What I’ve witnessed at the border

This originally appeared in the Houston Chronicle.

Asylum seekers at the border have always been just a step or two away from complete disaster. Sickness, crime, desperation, and heartless immigration policies have taken their toll. But I never expected a virus to be the ultimate threat.

Since last July I have been volunteering with Team Brownsville, a nonprofit organization that provides humanitarian aid to asylum seekers in Matamoros, the border city in Mexico where migrants wait for the chance to apply for asylum.

I was last there in February. In March they announced that because of the pandemic, no more out-of-town volunteers would be accepted.

Around the same time, World Central Kitchen, the nonprofit organization which had been preparing meals for the migrants, ended its operation in Brownsville and Matamoros, for the safety of its staff. President Donald Trump closed the border to all but essential traffic. Then came the novel coronavirus.

Andrea Rudnik, Team Brownsville’s volunteer coordinator, wrote on Facebook:

“A pandemic was never on my radar. Not until a few weeks ago, anyway, and even then it seemed like a remote possibility or something that would happen somewhere else.

“But here we are. And I am tasked with telling volunteers that they cannot come to work on the border right now.”

I first visited Brownsville in June 2018, when I drove down from my home in Houston to attend a protest against the forced separation of migrant children from their parents at the direction of the Trump administration. Months went by, and last summer I returned, this time to volunteer.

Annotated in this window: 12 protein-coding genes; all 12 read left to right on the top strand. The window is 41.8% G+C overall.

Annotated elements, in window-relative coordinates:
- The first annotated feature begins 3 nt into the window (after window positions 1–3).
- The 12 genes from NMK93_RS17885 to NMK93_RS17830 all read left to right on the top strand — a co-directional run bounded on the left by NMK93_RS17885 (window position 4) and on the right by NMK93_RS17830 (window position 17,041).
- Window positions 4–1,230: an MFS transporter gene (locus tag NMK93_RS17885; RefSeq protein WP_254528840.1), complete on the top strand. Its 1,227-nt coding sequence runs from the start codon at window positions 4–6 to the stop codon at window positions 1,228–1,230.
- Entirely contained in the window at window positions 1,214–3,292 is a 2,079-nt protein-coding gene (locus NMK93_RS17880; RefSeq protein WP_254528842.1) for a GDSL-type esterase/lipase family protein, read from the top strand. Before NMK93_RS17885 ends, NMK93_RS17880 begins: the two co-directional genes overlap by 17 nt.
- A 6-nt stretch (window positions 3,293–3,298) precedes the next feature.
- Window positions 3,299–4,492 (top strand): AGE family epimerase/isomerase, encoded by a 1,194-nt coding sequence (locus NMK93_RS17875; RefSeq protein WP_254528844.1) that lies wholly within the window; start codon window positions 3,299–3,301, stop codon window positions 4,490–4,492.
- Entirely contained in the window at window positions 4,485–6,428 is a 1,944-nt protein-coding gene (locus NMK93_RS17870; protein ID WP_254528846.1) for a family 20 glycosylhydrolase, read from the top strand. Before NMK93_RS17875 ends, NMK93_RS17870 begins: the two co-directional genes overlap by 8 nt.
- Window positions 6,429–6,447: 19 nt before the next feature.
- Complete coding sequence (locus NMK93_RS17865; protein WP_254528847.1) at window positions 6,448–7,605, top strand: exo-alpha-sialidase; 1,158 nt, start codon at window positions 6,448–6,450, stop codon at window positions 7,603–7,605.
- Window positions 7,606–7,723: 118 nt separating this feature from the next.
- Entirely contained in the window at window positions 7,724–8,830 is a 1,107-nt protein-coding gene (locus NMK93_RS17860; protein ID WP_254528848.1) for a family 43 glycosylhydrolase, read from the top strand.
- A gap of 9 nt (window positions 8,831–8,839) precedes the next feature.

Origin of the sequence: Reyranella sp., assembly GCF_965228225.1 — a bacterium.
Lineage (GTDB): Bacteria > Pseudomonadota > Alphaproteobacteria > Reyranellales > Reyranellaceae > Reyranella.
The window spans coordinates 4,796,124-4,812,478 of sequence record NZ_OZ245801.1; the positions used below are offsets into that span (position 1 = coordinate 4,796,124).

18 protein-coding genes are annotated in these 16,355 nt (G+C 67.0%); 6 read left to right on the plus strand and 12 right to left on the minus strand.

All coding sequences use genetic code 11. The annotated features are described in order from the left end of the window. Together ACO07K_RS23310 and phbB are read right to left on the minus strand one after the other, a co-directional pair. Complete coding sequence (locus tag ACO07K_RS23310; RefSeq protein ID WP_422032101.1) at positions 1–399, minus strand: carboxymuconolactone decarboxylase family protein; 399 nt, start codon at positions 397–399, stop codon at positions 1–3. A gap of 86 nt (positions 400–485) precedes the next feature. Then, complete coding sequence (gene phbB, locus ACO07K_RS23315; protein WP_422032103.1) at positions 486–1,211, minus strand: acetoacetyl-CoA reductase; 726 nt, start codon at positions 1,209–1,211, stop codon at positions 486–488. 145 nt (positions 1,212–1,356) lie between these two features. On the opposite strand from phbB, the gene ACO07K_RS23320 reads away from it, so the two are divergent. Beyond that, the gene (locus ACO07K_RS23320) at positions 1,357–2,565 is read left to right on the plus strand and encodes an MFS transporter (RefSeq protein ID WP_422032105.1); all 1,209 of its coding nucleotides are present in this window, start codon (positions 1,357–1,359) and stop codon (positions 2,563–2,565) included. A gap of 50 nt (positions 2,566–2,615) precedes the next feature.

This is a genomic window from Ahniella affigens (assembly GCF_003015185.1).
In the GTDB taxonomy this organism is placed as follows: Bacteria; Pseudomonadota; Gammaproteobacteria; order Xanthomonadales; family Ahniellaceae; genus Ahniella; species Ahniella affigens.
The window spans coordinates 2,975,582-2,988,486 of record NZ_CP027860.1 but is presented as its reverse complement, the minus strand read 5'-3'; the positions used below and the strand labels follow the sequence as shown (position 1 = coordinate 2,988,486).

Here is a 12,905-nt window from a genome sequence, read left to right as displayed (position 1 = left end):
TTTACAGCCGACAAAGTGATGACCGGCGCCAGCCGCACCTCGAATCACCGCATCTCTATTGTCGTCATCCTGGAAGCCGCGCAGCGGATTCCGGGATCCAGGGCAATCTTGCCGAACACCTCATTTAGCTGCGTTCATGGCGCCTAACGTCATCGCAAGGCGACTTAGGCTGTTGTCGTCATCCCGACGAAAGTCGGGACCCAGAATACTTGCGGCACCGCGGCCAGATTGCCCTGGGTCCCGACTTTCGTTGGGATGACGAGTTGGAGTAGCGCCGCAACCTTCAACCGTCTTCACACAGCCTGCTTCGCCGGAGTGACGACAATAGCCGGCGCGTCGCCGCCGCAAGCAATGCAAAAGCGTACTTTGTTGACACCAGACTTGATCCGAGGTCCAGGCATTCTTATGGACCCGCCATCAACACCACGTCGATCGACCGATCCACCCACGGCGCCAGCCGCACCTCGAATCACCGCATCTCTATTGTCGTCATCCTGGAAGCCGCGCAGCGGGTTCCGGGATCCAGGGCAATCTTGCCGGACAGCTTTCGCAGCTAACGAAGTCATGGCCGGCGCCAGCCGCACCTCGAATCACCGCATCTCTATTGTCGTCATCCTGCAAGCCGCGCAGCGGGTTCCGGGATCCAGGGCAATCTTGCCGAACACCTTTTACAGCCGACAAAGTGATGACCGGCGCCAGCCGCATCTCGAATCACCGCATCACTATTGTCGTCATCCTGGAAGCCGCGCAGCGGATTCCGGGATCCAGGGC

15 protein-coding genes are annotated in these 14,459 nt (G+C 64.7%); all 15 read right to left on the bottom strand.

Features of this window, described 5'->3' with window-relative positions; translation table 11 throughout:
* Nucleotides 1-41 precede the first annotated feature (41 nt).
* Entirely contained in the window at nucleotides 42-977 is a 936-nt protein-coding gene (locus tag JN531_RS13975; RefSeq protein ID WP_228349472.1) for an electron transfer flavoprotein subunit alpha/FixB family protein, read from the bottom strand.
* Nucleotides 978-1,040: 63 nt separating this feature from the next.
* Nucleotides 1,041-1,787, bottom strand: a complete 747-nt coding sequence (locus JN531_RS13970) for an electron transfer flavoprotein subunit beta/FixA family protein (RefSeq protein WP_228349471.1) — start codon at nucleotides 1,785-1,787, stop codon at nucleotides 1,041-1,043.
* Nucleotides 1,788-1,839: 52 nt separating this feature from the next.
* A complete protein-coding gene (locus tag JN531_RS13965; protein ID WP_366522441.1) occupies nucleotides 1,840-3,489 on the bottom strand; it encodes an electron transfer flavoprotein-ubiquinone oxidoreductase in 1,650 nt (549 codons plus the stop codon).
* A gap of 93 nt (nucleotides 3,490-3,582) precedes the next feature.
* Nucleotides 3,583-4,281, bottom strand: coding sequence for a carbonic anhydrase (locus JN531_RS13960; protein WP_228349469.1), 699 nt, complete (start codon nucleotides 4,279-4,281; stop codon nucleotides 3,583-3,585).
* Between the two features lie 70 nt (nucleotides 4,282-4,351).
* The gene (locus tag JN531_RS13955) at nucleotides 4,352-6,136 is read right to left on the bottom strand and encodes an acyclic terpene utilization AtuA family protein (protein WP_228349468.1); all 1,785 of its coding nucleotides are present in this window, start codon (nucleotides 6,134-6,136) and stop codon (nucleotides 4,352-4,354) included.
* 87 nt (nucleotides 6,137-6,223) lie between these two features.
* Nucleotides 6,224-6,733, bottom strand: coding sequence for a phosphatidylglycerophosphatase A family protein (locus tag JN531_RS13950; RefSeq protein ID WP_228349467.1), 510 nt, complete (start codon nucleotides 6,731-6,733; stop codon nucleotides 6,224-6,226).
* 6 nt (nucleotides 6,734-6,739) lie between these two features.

I returned every month but one since then, staying for several days at a time, helping cart food, supplies, clothing and other needed items over the Gateway International Bridge to the plaza at the foot of the bridge where migrants had set up camp while waiting for the opportunity to apply for asylum. During the first two months I volunteered, between 100 and 200 asylum seekers lived in the plaza. Then last August came MPP.

Migrant Protection Protocols, also known as MPP or the “remain in Mexico policy,” were instituted at the Brownsville port of entry. Over the next eight months, the migrant population living in the plaza grew from a couple hundred to over 2,000. A squalid tent city mushroomed as the migrants languished. They depended wholly on humanitarian aid provided by local volunteers including those with Team Brownsville.

Over Valentine’s Day weekend, I visited to protest with a group called Witness at the Border. A couple hundred people from across the country converged on Brownsville to take part in a weekend-long schedule of activities intended to bring awareness to the injustice and misery resulting from the Trump administration’s asylum policies.

In the early morning on the 14th, I went to the Brownsville South Padre Island airport and joined a group of about 25 protesters. They were focused on a pair of buses holding would-be immigrants to the U.S. who were about to be loaded on planes and flown to Guatemala. These flights had become routine due to the cooperative agreement Trump negotiated with that country.

It was a surprisingly cold morning for Brownsville. A group of women clung to a chain-link fence and chanted in unison the words “We love you” in Spanish.

“Los queremos! Los queremos! Los queremos!”

Some pressed red paper hearts against the fence. One woman shifted the framed drawing of the Virgin of Guadalupe she was holding and lifted her hands above her head in the shape of a heart.